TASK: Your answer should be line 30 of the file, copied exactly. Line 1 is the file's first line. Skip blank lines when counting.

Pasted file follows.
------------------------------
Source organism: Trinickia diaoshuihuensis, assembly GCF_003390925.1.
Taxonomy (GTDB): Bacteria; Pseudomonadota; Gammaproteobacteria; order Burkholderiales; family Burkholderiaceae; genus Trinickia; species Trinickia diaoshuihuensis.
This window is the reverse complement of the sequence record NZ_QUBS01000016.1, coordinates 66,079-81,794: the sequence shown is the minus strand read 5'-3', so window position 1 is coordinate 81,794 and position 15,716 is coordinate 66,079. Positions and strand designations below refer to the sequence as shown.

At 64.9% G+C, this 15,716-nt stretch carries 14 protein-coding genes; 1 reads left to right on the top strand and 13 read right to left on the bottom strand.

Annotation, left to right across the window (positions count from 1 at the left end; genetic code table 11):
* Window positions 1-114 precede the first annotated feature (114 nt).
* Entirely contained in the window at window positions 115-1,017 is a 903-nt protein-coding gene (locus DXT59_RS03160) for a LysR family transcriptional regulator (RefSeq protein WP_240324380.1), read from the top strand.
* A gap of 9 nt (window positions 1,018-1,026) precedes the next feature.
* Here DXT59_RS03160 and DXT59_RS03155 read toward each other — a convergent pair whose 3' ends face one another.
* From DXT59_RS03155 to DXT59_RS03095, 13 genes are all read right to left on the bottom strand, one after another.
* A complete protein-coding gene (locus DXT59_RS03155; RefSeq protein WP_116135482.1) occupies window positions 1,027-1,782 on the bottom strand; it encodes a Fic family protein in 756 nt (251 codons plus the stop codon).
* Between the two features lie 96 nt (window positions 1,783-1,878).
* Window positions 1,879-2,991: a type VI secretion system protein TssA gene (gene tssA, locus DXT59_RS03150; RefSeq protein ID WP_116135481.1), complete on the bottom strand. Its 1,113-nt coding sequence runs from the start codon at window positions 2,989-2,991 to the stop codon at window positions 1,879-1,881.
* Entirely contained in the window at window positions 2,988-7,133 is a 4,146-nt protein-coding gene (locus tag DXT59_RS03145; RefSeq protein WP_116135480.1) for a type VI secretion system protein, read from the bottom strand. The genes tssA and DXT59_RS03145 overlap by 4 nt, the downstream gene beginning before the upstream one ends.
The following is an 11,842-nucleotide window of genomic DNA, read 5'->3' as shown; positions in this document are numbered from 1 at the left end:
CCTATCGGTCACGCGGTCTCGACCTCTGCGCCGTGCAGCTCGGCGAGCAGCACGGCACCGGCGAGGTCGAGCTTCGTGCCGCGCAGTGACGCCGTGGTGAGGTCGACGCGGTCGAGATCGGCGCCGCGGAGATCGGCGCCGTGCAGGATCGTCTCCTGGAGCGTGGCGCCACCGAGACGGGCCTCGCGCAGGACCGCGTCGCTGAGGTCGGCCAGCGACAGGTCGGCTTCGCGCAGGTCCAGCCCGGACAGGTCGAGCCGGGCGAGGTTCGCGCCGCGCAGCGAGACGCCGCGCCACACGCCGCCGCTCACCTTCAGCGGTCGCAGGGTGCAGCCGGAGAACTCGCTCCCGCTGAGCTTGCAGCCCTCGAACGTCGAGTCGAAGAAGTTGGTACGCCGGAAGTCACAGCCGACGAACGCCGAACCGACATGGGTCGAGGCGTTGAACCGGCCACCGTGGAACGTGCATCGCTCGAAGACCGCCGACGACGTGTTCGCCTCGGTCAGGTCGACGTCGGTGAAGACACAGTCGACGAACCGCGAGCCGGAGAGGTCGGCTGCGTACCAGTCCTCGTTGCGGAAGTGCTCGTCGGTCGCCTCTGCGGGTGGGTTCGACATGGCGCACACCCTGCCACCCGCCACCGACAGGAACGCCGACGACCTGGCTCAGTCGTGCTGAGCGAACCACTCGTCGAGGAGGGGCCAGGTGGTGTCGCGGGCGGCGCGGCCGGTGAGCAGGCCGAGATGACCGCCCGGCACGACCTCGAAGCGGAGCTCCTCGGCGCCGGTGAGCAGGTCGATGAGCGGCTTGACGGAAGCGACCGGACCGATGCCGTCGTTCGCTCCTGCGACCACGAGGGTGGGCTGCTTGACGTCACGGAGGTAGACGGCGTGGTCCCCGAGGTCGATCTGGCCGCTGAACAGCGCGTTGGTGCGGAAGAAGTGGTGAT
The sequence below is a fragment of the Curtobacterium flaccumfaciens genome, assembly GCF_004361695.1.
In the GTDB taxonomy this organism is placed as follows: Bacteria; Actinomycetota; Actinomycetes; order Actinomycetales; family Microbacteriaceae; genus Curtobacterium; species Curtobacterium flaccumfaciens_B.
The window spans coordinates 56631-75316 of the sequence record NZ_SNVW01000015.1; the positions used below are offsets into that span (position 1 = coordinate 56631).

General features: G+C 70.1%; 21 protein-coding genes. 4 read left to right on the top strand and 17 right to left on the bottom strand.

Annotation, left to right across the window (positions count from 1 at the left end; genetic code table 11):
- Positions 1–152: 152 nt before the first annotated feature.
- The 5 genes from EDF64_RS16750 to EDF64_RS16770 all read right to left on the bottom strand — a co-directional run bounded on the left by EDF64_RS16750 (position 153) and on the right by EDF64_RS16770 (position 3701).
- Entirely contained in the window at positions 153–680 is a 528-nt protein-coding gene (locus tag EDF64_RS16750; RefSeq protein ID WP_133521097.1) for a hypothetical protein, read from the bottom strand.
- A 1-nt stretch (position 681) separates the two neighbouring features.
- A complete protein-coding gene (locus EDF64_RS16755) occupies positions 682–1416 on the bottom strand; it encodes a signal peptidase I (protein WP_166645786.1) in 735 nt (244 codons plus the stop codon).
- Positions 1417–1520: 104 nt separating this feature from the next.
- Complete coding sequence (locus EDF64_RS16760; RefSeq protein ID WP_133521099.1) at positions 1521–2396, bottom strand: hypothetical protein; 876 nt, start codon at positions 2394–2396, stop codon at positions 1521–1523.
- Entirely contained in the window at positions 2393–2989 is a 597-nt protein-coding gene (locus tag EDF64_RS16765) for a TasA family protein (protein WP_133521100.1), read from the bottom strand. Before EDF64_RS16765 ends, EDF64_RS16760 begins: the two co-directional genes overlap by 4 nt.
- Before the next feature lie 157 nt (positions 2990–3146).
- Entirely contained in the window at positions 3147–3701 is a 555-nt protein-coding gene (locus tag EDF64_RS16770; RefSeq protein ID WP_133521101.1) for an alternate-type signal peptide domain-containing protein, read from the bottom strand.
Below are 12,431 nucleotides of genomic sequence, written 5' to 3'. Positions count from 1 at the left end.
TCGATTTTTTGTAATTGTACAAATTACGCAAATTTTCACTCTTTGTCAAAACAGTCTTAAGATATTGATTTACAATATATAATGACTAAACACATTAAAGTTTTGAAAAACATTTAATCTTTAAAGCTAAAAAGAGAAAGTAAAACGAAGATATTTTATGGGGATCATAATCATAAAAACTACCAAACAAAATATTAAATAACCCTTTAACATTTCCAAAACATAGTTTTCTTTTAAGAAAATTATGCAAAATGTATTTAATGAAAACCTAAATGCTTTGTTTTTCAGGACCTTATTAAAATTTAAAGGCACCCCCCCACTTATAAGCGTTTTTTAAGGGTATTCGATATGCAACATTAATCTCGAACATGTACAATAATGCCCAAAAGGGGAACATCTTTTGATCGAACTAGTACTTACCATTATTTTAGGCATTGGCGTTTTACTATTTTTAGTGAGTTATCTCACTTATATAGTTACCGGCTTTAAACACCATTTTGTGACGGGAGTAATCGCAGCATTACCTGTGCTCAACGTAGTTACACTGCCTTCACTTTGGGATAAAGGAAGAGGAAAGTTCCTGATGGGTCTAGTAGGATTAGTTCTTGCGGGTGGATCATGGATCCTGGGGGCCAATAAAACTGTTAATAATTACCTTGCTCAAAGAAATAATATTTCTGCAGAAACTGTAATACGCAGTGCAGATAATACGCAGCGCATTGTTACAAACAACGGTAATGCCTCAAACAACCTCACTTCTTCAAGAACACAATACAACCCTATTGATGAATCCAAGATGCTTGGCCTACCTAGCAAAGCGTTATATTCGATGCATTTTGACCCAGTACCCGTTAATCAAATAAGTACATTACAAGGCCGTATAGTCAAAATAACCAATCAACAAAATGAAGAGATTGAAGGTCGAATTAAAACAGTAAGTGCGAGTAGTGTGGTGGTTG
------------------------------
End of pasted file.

- Before the next feature lie 157 nt (positions 2990–3146).